How Scientists 3D Printed a Tiny Heart from Human Cells

Scientists 3D printed a heart the size of a rabbit's using human tissue.
Scientists 3D printed a heart the size of a rabbit's using human tissue. (Image credit: Advanced Science. © 2019 The Authors.)

It has four chambers, blood vessels and it beats — sort of.

In a first, scientists have 3D printed a heart using human tissue. Though the heart is much smaller than a human's (it's only the size of a rabbit's), and there's still a long way to go until it functions like a normal heart, the proof-of-concept experiment could eventually lead to personalized organs or tissues that could be used in the human body, according to a study published Monday (April 15) in the journal Advanced Science.

To print the heart, researchers at Tel Aviv University in Israel began by taking a small sample of fatty tissue from a patient. In the lab, they separated this tissue into its component cells and the structure on which the cells sit, called the extracellular matrix. [7 Cool Uses of 3D Printing in Medicine]

Using genetic engineering, the scientists then tweaked the various components, reprogramming some of the cells to become cardiac muscle cells, or cardiomyocytes, and some to become cells that generate blood vessels.

The researchers then loaded these cells — serving as "bioinks" — into the printer, which had been programmed to print a heart, based on CT scans taken from the patient and an artist's depiction of a heart. The printer took between 3 and 4 hours to print the small heart with basic blood vessels. The researchers then incubated the heart and fed it oxygen and nutrients. Within a couple of days, the cells began to spontaneously beat.

But this beating wasn't quite like what a healthy human heart would do. "We need the cells to beat synchronically not just individually," said study co-author Assaf Shapira, the lab manager in the Laboratory for Tissue Engineering and Regenerative Medicine at Tel Aviv University. In order for the heart to pump blood efficiently through the body, its cells need to beat in unison — something that the 3D-printed heart hasn't done yet. "Right now we're working to mature the tissue," Shapira said.

Eventually, a personalized 3D-printed heart might ease the shortage of transplant organs available to patients, and could also circumvent some of the risks associated with transplanting another person's organ — namely, that the body's immune system can reject these foreign tissues, Shapira told Live Science.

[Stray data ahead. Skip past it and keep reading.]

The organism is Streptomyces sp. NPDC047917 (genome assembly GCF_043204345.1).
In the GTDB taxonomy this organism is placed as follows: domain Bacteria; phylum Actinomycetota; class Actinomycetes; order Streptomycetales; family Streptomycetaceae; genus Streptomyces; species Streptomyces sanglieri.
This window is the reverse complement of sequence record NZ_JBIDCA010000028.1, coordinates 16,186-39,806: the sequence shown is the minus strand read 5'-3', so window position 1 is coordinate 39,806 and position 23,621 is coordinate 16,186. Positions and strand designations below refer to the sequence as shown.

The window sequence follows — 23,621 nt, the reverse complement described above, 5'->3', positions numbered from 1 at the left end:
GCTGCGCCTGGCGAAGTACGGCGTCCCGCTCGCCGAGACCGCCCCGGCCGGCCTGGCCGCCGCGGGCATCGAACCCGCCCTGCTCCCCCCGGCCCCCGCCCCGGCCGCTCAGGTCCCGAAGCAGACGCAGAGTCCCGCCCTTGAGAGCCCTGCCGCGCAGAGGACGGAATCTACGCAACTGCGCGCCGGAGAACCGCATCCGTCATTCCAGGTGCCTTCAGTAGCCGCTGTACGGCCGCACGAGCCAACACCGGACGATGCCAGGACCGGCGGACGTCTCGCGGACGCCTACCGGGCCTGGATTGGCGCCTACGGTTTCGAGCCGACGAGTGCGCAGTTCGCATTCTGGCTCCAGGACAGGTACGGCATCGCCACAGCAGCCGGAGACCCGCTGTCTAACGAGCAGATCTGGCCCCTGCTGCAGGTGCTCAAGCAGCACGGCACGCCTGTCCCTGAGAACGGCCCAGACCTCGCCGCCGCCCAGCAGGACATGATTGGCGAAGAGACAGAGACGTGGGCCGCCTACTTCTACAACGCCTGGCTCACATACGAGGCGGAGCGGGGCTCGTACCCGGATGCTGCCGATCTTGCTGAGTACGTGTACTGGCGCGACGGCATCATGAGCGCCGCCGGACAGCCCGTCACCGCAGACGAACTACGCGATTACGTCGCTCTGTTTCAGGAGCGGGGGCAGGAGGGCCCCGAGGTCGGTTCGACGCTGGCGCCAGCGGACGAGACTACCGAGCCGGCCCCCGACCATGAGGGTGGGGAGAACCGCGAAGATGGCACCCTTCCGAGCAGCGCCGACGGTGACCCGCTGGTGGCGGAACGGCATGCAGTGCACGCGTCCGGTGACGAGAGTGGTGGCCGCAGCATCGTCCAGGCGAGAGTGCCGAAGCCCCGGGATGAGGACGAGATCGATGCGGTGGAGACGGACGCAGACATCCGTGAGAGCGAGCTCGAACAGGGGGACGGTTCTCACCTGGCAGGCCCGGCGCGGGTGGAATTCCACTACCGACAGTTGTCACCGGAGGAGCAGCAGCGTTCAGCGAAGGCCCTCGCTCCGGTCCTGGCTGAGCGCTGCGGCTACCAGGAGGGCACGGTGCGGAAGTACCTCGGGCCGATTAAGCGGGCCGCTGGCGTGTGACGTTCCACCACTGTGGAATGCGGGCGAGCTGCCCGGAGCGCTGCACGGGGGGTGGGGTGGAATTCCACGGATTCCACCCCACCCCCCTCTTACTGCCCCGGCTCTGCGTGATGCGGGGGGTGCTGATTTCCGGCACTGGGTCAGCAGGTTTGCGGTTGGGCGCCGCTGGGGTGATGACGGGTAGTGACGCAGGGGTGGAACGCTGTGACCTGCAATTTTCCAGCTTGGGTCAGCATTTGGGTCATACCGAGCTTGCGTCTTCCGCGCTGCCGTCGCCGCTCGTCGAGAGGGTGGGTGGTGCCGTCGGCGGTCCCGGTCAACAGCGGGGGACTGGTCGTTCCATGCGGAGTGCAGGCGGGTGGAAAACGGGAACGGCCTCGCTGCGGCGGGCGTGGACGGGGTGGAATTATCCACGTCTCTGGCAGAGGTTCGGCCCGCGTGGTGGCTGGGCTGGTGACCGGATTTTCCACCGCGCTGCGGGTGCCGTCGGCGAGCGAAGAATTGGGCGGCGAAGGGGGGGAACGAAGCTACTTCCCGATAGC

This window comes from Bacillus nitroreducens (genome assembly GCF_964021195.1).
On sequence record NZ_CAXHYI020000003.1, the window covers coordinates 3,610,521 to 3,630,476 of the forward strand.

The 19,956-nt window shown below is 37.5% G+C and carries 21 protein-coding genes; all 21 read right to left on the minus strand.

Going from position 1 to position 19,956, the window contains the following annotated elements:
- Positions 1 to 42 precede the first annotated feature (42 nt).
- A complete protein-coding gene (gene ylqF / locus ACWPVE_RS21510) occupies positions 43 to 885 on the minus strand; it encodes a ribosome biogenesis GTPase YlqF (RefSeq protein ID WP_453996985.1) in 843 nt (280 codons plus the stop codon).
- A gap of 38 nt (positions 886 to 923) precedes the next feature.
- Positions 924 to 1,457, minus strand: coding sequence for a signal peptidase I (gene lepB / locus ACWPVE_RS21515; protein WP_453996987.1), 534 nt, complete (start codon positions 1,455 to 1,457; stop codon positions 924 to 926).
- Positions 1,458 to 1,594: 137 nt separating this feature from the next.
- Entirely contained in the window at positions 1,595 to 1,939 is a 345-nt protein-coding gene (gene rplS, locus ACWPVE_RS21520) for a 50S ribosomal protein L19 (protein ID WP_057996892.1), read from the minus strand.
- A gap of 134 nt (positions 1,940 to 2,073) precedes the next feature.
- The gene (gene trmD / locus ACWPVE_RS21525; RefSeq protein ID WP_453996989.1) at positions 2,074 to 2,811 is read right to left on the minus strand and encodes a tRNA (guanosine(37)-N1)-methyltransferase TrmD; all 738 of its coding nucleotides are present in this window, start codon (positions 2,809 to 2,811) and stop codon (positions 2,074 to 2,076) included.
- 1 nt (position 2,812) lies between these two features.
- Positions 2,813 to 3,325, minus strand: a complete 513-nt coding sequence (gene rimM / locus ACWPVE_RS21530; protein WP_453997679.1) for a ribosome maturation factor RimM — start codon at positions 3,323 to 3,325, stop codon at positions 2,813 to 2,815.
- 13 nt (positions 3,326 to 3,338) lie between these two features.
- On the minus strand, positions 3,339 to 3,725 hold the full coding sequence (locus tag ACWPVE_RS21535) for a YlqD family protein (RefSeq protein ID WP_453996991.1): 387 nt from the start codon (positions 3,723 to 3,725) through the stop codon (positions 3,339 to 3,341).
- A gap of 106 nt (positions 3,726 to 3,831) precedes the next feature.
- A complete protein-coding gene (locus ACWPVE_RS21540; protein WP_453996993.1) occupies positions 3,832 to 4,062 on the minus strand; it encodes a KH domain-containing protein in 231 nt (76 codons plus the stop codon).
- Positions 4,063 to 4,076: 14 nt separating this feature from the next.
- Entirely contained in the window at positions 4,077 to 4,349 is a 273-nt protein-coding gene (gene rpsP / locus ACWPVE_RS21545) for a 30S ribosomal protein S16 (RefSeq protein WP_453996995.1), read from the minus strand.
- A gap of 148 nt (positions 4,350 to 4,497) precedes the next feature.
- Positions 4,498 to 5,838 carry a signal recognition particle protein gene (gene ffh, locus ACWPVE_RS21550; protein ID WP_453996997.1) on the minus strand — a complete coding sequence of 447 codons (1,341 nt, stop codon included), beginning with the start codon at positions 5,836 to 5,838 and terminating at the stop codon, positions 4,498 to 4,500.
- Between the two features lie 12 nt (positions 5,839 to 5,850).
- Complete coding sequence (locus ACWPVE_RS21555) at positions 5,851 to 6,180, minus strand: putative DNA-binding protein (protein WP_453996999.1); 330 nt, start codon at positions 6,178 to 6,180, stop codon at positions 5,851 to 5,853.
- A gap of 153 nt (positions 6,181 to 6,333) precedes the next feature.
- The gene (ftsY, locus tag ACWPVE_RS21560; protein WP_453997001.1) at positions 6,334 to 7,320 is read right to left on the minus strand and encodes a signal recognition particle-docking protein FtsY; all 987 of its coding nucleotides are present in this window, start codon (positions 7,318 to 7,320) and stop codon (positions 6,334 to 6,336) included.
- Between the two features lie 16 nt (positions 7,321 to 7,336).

Camila Hochman Mendez, the assistant director of organ, repair and regeneration research labs at the Texas Heart Institute who was not a part of the study, said that the new findings are "really innovative and move the field forward" by demonstrating that something more complex than a single wall of the heart can be printed. But the results also "show all the hurdles that the field is still facing," she added.

In order to print a full-size, fully functioning heart, the scientists would need to print a higher-resolution organ — one with much more vasculature that could carry oxygen and nutrients through it, Hochman Mendez told Live Science. But doing this would require months of printing — a timespan during which the cells would not survive.

The researchers underscored that the tiny heart is still a "proof-of-concept," but that they hope to figure out a way to create more dense vasculature in the future.

"Of course, if we would need to fabricate a larger heart, it would be expensive, it would take much more time to print and much more material would need to be extracted from the patient," Shapira said.

Indeed, there's still much more research needed before it becomes commonplace to simply hit "print" on the 3D printer at the doctor's office.

Originally published on Live Science.

Yasemin Saplakoglu
Staff Writer

Yasemin is a staff writer at Live Science, covering health, neuroscience and biology. Her work has appeared in Scientific American, Science and the San Jose Mercury News. She has a bachelor's degree in biomedical engineering from the University of Connecticut and a graduate certificate in science communication from the University of California, Santa Cruz.